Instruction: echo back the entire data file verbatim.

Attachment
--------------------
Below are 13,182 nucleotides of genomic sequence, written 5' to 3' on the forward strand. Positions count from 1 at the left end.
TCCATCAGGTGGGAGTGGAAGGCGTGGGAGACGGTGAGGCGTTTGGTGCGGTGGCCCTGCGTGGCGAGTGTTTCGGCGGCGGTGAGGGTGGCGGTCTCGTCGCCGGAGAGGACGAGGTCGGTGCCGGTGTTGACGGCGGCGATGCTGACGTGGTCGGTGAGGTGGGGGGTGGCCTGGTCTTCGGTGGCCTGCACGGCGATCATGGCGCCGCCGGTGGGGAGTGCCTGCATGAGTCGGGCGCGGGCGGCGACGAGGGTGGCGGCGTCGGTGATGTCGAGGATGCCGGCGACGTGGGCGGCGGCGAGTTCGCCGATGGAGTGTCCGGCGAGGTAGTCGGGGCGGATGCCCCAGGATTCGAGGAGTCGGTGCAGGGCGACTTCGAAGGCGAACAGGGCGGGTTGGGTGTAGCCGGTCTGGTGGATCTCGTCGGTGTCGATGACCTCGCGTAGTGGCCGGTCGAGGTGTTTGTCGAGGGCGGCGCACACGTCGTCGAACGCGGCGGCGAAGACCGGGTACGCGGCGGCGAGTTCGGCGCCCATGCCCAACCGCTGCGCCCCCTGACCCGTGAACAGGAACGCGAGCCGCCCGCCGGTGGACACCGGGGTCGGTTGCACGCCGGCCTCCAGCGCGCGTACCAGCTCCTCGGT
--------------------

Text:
Below are 13,182 nucleotides of genomic sequence, written 5' to 3' on the forward strand. Positions count from 1 at the left end.
TCCATCAGGTGGGAGTGGAAGGCGTGGGAGACGGTGAGGCGTTTGGTGCGGTGGCCCTGCGTGGCGAGTGTTTCGGCGGCGGTGAGGGTGGCGGTCTCGTCGCCGGAGAGGACGAGGTCGGTGCCGGTGTTGACGGCGGCGATGCTGACGTGGTCGGTGAGGTGGGGGGTGGCCTGGTCTTCGGTGGCCTGCACGGCGATCATGGCGCCGCCGGTGGGGAGTGCCTGCATGAGTCGGGCGCGGGCGGCGACGAGGGTGGCGGCGTCGGTGATGTCGAGGATGCCGGCGACGTGGGCGGCGGCGAGTTCGCCGATGGAGTGTCCGGCGAGGTAGTCGGGGCGGATGCCCCAGGATTCGAGGAGTCGGTGCAGGGCGACTTCGAAGGCGAACAGGGCGGGTTGGGTGTAGCCGGTCTGGTGGATCTCGTCGGTGTCGATGACCTCGCGTAGTGGCCGGTCGAGGTGTTTGTCGAGGGCGGCGCACACGTCGTCGAACGCGGCGGCGAAGACCGGGTACGCGGCGGCGAGTTCGGCGCCCATGCCCAACCGCTGCGCCCCCTGACCCGTGAACAGGAACGCGAGCCGCCCGCCGGTGGACACCGGGGTCGGTTGCACGCCGGCCTCCAGCGCGCGTACCAGCTCCTCGGT